The World Health Organization (WHO) has been helping countries make training and learning materials for many years. A specific section has been created for health learning materials (HLM). Many of these materials are meant for health workers in more remote regions, involved in primary health care – people with fewer resources than their colleagues, and often bigger problems.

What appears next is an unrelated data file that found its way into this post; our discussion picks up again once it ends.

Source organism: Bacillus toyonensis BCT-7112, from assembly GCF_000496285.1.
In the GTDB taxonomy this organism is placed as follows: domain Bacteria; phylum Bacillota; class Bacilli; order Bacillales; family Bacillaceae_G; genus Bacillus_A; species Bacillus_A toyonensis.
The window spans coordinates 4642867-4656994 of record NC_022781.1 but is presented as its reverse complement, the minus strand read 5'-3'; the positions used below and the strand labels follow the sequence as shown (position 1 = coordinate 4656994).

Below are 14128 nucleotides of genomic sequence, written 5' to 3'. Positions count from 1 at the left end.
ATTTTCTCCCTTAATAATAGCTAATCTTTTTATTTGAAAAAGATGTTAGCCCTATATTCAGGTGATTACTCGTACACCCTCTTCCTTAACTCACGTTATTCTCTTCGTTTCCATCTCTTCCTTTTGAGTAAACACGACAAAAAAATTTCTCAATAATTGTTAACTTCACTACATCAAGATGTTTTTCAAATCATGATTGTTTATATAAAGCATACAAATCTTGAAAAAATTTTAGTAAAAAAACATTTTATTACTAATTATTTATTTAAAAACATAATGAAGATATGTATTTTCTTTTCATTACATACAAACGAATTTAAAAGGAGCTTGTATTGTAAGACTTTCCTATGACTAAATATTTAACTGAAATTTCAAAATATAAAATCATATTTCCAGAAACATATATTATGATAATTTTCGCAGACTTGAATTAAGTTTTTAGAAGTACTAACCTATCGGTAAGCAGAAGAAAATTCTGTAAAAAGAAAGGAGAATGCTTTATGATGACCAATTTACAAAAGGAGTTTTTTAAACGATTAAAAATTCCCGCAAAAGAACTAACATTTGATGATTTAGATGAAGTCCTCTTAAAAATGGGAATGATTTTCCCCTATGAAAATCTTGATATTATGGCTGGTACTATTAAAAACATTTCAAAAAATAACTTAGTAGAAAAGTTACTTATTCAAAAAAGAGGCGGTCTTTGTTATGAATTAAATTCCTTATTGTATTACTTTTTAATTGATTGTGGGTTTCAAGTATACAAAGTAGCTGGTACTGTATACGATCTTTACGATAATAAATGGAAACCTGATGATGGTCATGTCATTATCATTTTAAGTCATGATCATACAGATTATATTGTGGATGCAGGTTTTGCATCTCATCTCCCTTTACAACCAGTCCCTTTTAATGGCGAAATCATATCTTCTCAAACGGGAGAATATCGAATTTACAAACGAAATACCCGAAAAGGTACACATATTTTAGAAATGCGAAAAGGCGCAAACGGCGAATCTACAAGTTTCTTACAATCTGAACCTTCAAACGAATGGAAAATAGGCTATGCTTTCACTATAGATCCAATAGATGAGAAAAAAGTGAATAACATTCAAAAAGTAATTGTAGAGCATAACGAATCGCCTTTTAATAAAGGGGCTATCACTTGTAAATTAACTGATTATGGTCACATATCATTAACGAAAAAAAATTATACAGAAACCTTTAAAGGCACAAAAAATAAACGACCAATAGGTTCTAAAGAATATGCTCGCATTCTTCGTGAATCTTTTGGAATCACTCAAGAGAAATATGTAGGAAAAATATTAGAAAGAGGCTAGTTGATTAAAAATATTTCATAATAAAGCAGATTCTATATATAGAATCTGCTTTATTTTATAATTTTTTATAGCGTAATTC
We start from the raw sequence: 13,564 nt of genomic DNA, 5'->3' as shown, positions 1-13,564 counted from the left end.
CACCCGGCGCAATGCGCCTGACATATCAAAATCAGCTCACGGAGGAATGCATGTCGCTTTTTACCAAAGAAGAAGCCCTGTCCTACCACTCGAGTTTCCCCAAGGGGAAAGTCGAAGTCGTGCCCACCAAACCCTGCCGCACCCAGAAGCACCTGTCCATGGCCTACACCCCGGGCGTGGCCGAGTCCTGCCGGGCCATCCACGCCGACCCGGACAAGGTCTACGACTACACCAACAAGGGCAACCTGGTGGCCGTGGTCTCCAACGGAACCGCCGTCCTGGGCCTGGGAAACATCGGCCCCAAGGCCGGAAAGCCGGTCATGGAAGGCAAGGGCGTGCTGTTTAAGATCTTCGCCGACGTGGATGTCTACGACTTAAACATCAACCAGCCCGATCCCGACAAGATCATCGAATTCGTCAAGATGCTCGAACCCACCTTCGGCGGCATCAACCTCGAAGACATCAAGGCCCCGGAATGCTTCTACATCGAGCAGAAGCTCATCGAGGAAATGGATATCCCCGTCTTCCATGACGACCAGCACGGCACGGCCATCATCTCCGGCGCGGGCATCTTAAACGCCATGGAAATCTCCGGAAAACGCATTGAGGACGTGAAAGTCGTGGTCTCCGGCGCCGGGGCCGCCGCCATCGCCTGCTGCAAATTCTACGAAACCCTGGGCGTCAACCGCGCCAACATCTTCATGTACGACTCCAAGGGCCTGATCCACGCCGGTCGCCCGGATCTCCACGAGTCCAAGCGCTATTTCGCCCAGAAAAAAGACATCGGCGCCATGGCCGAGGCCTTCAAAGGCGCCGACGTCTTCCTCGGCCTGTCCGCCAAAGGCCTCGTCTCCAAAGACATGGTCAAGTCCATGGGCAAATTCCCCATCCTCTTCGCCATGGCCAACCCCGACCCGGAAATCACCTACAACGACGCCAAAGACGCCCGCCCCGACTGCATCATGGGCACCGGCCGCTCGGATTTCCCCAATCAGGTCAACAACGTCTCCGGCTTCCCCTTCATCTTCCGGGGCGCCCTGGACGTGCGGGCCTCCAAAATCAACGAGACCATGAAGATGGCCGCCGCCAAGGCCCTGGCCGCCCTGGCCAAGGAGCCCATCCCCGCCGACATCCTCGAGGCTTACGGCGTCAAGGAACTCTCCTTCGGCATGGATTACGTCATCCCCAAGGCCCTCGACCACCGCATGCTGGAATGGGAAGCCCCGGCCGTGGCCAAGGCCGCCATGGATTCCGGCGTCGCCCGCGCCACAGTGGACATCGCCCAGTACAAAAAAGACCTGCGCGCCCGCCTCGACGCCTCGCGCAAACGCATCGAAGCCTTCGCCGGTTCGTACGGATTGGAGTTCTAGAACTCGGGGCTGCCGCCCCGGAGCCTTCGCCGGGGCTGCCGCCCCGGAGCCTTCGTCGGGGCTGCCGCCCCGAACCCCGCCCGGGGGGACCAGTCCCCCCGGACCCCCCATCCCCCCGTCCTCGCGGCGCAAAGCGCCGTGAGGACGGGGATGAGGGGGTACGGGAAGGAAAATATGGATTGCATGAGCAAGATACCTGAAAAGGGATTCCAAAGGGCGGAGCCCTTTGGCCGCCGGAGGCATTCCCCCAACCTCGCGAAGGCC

There has been a recent boom in production of health learning materials. However, the quantity of these materials is often greater than their quality. Until recently, many of the manuals used in the developing world have been imported. Often they have not been adapted to fit the new country where they are being used. In consequence, WHO has increased its support to emerging national units involved with health learning materials. As a part of this effort, the Royal Tropical Institute in Amsterdam has been asked to find experienced people to work with these units. This has given the writers of this manual a chance to work with counterparts in Africa and Asia. Together we have identified and tried out a number of ways to test learning materials, particularly manuals. This book, which suggests ways to check the quality of various aspects of a manual, and to plan how it can be improved, is one result.